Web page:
She advises to offer prizes that interest your readers and to use the #AmazonGiveaway hashtag on Twitter. She also thinks it’s important to offer more than one prize and to make it clear in your promotions that you’re not just running a single-item giveaway. You should be consistent, she says, and run the giveaways on the same day of the week and at the same time.
By targeting only people who would be interested, she was able to justify the giveaway expense. “I’m offering something of value and only interested people will make the effort to enter the giveaway,” she said. “If they want a cookbook, chances are they will like my blog.”
Karen Roberts is a children’s book author who uses Amazon Giveaways to raise awareness about her books and get them into the hands of moms and teachers. “The giveaway itself is very easy to set up,” she says. “It seems to just run itself.”
While people like free prize drawings, she thinks people aren’t yet used to seeing Amazon Giveaways. “I think people are skeptical of free,” she says.
Roberts thinks it’s important to make it clear in your giveaway promotion that it’s completely free to enter. “The first one I did, I had to post ‘FREE’ all over it, just to get people to click on it,” she says. “However, I think the more my audience sees giveaways from me, the more they will trust that it really is just a simple, free chance to win.” She thinks that it will become a good tool for engaging with her audience and gaining new fans.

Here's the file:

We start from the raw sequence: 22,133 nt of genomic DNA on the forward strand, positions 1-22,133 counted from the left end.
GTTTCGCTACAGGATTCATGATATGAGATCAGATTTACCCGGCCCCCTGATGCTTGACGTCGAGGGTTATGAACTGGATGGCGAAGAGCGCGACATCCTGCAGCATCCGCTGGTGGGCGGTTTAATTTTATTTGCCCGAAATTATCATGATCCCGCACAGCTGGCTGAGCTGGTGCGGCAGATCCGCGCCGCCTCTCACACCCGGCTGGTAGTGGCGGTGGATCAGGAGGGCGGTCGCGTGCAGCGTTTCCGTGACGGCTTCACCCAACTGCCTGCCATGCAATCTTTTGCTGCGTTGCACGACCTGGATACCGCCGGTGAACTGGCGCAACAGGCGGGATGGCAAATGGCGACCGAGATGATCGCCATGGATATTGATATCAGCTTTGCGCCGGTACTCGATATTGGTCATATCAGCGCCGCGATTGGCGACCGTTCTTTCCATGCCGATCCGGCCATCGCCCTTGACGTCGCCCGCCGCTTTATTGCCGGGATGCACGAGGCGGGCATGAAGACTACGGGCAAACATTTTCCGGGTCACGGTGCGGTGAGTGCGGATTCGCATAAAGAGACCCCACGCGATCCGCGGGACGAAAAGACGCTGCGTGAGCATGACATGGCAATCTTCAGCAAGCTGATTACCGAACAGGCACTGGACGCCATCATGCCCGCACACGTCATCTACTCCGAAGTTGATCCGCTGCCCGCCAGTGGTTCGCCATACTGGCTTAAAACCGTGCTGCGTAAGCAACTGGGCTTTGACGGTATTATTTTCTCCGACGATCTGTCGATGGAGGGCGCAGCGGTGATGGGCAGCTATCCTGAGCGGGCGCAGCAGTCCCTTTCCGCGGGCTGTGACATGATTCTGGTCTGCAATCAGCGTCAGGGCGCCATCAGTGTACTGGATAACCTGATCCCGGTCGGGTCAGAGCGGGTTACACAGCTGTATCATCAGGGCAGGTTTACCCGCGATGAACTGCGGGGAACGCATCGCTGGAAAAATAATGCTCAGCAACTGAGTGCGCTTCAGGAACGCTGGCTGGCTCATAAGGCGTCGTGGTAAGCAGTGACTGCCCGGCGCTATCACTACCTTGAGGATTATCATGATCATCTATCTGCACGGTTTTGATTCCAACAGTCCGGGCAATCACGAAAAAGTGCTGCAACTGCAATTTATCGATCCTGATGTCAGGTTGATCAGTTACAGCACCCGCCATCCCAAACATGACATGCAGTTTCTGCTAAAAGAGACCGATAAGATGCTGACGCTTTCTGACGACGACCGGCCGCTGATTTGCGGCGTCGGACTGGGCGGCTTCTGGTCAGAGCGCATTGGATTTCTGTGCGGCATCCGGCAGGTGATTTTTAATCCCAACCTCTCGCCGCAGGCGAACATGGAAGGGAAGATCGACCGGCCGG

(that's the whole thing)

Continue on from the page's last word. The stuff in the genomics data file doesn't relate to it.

Business consultant Jerick Johnston has helped several clients create successful Amazon Giveaways and agrees that promoting products related to your niche works best. But he cautions that Twitter marketing common sense still applies. “Be sure the Tweets are going out at optimal times,” he says.
One of Johnston’s clients, a pet sitting business, offered dog water bottles as an Amazon Giveaway prize. This is the sort of tie-in Johnston says you should be looking for. “I feel the exposure is well worth the cost of the giveaways,” he says. “I find that industry-related items work best.”
Johnston stresses that it’s important to use topic and product-related hashtags to reach new (but related) audiences. He still advises using the #AmazonGiveaway hashtag, but he advises you should wait until near the end of the giveaway. “If there are still entry spots available in the contest, they should all be used,” he says. “I believe that finding those freebie seekers and using them to increase your Twitter following is a better use of the giveaway than letting the open entry spots go to waste.”
Growing your Twitter following through an Amazon Giveaway may be even more effective than using Twitter ads, he suggests. “For every campaign, we have seen a steady increase in followers who stay subscribed to the account,” Johnston says, adding that his clients have retained around 98% of followers responding to the offers. “This is an amazing increase compared to campaigns in which we directly advertised with Twitter.”
Latest posts by Matt Thomas (see all)
- 9 Blogging Coaches and Mentors to Help You Jumpstart Your Blog and Make Money - September 11, 2018
- How Blogger Tom Dupuis Earns $100K+ Per Year Creating SEO Tutorial Posts - June 28, 2018
- The 5 Biggest ‘Talking Head’ Video Mistakes - October 17, 2017